Kenzo Takada was born in 1940 in Kyoto, Japan. Dissatisfied with the literature studies prescribed by his traditional innkeeper parents, he went to Tokyo, where he worked as a house painter and took evening classes in studio art.
In 1958 he joined the predominantly female student body of the Bunka Gakuen School of Fashion. In 1960 he won a Japanese fashion award, the prestigious Soen prize. He began working for the Sanai department store as a designer of girl's clothing, making up to 40 styles every month.
In 1964 Kenzo moved to Paris. He took some time to settle in, but eventually he started sketching. The revolutionary new outfits by Courreges were the inspiration for a series of 30 designs he made, 5 of which were accepted by designer Louis Feraud.
Over the next few years, he worked for various departmental stores, the Pisanti textile group and Relations Textiles.
In 1970 Kenzo took over a former antique clothing store in disrepair and painted it himself. Then cutting and sewing a collection of his own designs, he took them round to the fashion magazines. By November he had moved to 28 passages Choiseul and almost immediately his clothes started attracting notice. A boutique in the Galeria Vivienne gave him the chance to introduce his own style to Parisiennes.
He opened his own boutique called "Jungle Jap" selling loose casual clothes, smock tent dresses, and huge striped dungarees with elephant legs. He enlarged armholes and changed the shoulder shape and introduced 100% cotton fabrics. In 1971 Jungle Jap designs were featured in American Vogue as the next development in the Paris boutique scene.
In 1972 Kenzo's show at the Gare d'Orsay was very successful.
In 1975 his first collections were shown in Tokyo. In 1977 he presented his collections in New York.
In 1978 he became known as the "Great White designer" although his designs were very colourful indeed and his styles amazingly diverse.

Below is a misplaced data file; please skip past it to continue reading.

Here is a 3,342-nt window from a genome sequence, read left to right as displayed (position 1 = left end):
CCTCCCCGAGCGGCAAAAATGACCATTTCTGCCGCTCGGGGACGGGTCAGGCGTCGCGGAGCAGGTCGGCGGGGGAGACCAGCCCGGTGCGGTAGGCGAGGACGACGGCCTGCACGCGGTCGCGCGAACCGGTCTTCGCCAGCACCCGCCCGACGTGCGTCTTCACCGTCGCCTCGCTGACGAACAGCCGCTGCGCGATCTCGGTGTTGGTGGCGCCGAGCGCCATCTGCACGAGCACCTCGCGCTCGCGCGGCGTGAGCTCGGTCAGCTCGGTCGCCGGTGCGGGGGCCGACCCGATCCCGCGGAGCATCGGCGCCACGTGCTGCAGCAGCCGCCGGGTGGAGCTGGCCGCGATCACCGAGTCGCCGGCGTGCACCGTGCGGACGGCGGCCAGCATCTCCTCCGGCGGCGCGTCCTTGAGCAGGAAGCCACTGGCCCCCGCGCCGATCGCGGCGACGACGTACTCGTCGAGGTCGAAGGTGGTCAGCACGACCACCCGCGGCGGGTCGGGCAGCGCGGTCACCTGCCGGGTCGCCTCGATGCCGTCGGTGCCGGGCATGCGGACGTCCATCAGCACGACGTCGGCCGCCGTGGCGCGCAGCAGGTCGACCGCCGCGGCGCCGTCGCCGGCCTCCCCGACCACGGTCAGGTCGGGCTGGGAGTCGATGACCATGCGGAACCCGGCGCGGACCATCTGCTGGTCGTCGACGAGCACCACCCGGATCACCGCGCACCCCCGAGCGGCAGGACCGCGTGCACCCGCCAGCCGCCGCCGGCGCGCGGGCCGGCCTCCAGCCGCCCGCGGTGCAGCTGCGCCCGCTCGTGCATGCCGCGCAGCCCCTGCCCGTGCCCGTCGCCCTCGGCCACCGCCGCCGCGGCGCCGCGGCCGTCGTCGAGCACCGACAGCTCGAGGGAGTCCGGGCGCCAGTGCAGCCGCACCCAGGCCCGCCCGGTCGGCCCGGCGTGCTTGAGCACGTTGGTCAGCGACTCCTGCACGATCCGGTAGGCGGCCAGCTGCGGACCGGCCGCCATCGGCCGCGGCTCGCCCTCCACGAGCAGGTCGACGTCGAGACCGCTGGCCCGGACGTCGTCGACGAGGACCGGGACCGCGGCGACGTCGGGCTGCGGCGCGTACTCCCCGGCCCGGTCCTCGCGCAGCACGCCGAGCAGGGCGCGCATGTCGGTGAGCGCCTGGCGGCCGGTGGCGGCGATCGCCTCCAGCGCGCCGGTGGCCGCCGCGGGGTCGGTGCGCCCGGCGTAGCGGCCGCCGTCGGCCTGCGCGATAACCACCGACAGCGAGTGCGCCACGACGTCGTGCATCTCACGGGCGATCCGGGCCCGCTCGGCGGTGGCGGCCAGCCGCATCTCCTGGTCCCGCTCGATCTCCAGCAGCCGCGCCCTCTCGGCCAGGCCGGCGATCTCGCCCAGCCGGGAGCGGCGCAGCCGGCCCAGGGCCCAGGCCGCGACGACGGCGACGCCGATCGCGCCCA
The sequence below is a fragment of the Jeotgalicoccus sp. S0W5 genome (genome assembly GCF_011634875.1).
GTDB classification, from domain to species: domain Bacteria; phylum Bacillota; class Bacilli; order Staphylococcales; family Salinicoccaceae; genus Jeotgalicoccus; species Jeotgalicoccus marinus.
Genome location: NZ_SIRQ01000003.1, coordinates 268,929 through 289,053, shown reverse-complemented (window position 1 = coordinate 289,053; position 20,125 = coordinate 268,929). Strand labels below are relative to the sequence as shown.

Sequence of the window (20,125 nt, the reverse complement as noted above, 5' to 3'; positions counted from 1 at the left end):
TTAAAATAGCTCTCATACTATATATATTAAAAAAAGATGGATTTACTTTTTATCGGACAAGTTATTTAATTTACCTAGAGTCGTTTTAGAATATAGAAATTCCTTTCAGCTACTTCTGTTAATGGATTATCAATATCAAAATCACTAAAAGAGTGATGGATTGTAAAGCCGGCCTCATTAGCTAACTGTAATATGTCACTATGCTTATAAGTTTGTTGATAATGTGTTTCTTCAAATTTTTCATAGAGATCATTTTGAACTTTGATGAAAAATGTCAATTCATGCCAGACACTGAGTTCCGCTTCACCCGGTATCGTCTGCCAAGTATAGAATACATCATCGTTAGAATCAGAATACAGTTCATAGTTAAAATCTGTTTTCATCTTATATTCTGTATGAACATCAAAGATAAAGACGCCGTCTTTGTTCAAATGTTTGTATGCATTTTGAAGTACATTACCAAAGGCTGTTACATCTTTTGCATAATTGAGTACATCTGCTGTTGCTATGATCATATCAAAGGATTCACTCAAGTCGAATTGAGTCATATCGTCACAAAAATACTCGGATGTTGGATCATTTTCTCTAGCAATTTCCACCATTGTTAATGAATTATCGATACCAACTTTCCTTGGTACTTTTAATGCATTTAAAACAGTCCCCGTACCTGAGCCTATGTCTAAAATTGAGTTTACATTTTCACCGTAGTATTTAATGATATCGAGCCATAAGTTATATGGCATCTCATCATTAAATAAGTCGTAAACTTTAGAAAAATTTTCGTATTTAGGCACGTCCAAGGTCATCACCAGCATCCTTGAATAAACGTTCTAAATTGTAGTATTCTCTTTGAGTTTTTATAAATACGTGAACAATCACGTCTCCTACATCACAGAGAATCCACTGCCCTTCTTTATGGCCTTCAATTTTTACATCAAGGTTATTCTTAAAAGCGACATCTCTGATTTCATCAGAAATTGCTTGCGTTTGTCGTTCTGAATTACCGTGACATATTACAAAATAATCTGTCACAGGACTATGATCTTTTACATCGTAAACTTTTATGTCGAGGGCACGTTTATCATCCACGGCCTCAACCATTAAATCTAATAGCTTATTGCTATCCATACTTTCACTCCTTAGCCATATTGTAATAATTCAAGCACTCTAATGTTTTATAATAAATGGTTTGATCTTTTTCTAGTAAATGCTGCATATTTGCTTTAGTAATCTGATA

In 1979 his collection was shown in Zurich for the first time.
In 1990 Kenzo's empire expanded to included menswear, jeans, children's wear and other products.
In October 1999, Kenzo presented his final show, handing over the design to Giles Rosier.
Kenzo had sold his house to the Luxury group LVMH run by Bernard Arnault. However Kenzo Takada himself has no plans to disappear.
At a lunch with the press in May 2002, he outlined his plans. He has started up a label called "Yume" (Japanese for Dream) which will include a series of men and women's apparel and accessories, as well as bed linen with Japanese motifs for La Redoute, Europe's biggest mail order group, owned by Francois Pinault.
In late 2003, it was announced that Antonio Marras, the Italian designer would be the new Artistic Director for Kenzo. Gilles Rosier would be leaving to look after his own label.
His motifs are flowers and leaves, even his perfume bottle is a leaf. He likes animal prints, tartans and daring colour combinations. His predilection is for simplified child-like shapes like pullover vests, knee length shorts, mini coats, sweater dresses, made fresh by such foreign nuances as Kimono sleeves (unusual in knitted clothing) and oversized berets. He follows the principle of flat patterns like used for kimonos. He widens armholes and modifies shoulders. He is influenced by folk costumes and interprets varied dress such as Spanish boleros, Austrian loden jackets, Indian trousers, Chinese tunics, Bedouin blankets and Breton aprons.